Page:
Genetic mutations may not mean deadlier cancer

Promising news for women with BRCA mutations.

Topics: Cancer, Broadsheet, Breast cancer, Health, Love and Sex,

To cut, or not to cut? Women at high risk for developing breast cancer often struggle with their options, particularly with the choice of whether or not to undergo prophylactic mastectomy. And justifiably so: Removing your breasts to cut your cancer risk can seem awfully drastic, especially considering that many high-risk women will never develop breast cancer, that even after mastectomy the risk of developing breast cancer isn’t nil, and that surgery carries its own risks. And there are certainly other prevention options, from stepping up screening to taking chemopreventive drugs like tamoxifen. On the other hand, preventive mastectomy does dramatically improve one’s odds. For women with the BRCA-1 and BRCA-2 genetic mutations — who tend to get a more aggressive form of the disease and who have a 55 to 70 percent chance of developing breast cancer by age 70 — double mastectomy can lower their risk by as much as 90 percent. But attractive numbers don’t make mastectomy right for everyone, or an easy choice for those women who do opt for surgery.

Here to complicate the picture is some good, surprising news from the New England Journal of Medicine: A long-term study by researchers from Israel’s National Cancer Control Center found that among breast cancer sufferers, carriers of BRCA mutations have similar 10-year survival rates to non-carriers. In other words, BRCA carriers are more likely to develop breast cancer, but carriers with cancer aren’t more likely to die of the disease.



As the Wall Street Journal reported Thursday, “The finding is somewhat of a surprise, as carriers of the mutant genes tend to develop a more virulent form of the disease that strikes before age 50, and can be resistant to certain types of treatments.” And it’s worth noting, as Reuters does, that researchers observed “a slight difference in the death rate five years after diagnosis, and the tumors among women with BRCA1 or BRCA2 tended to be more aggressive. Of the noncarriers who died from breast cancer, 68 died within five years, versus 88 percent for women with BRCA1 and 77 percent for BRCA2 mutations.” Overall, though, the National Cancer Institute’s Patricia Hartge, who wrote a NEJM editorial to accompany the study report, called the findings “generally reassuring” for carriers of BRCA mutations.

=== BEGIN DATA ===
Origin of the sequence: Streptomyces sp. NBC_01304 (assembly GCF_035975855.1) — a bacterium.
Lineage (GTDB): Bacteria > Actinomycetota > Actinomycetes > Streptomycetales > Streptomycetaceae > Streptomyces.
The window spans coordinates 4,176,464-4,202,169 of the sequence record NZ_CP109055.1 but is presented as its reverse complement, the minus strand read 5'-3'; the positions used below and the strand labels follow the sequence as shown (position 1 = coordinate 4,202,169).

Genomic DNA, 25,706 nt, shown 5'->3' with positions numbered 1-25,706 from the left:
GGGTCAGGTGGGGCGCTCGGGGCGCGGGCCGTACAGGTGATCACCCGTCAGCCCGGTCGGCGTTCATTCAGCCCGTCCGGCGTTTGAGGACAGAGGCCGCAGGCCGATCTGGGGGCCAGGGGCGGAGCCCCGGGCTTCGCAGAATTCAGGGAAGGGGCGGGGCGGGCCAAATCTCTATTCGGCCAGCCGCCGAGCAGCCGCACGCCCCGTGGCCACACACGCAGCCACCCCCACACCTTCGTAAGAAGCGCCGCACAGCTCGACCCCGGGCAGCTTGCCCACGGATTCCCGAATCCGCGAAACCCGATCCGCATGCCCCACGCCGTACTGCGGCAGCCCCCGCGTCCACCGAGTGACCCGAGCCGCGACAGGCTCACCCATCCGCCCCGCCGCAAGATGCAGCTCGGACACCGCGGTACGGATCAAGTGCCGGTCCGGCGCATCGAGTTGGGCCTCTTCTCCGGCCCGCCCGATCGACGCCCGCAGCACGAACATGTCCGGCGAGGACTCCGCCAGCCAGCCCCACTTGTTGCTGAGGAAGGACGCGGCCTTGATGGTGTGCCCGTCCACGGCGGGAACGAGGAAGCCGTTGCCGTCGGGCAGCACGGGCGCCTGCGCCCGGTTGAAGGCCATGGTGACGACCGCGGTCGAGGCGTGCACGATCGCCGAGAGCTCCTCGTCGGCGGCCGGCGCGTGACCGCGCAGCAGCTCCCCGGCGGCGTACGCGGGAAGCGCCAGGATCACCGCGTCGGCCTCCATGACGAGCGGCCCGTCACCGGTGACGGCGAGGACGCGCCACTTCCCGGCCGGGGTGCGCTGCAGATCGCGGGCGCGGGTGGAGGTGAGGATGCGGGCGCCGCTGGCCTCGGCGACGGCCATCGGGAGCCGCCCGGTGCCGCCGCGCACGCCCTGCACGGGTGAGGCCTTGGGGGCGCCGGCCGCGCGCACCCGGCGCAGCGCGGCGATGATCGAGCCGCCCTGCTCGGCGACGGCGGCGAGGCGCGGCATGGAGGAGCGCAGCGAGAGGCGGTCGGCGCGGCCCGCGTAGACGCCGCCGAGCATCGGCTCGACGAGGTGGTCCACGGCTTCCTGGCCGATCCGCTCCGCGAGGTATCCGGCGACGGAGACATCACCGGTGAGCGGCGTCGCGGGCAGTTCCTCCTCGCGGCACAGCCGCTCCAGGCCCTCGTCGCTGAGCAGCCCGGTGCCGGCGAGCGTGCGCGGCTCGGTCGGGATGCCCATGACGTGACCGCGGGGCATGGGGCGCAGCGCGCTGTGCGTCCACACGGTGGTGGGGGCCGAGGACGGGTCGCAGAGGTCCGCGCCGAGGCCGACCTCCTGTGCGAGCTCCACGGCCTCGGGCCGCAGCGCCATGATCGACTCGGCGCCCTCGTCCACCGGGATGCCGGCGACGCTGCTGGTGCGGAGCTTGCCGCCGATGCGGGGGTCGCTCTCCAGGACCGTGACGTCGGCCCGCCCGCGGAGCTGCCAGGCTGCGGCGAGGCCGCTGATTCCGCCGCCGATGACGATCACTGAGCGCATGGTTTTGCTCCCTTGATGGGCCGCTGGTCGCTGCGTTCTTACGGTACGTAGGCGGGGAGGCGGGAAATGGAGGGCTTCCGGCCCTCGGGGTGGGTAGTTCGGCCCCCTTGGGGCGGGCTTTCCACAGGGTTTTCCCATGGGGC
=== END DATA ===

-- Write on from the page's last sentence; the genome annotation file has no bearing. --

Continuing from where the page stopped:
Hartge did flag what she called “a disturbing footnote” in the study results, though: A small number of subjects died within 10 years of their diagnosis even though their tumors were small and their lymph nodes were unaffected. This strange stat contradicts what we think of as the typical cancer progression — and serves as a reminder that when it comes to breast cancer, there’s still much we don’t know.

Page Rockwell is Salon's editorial project manager.

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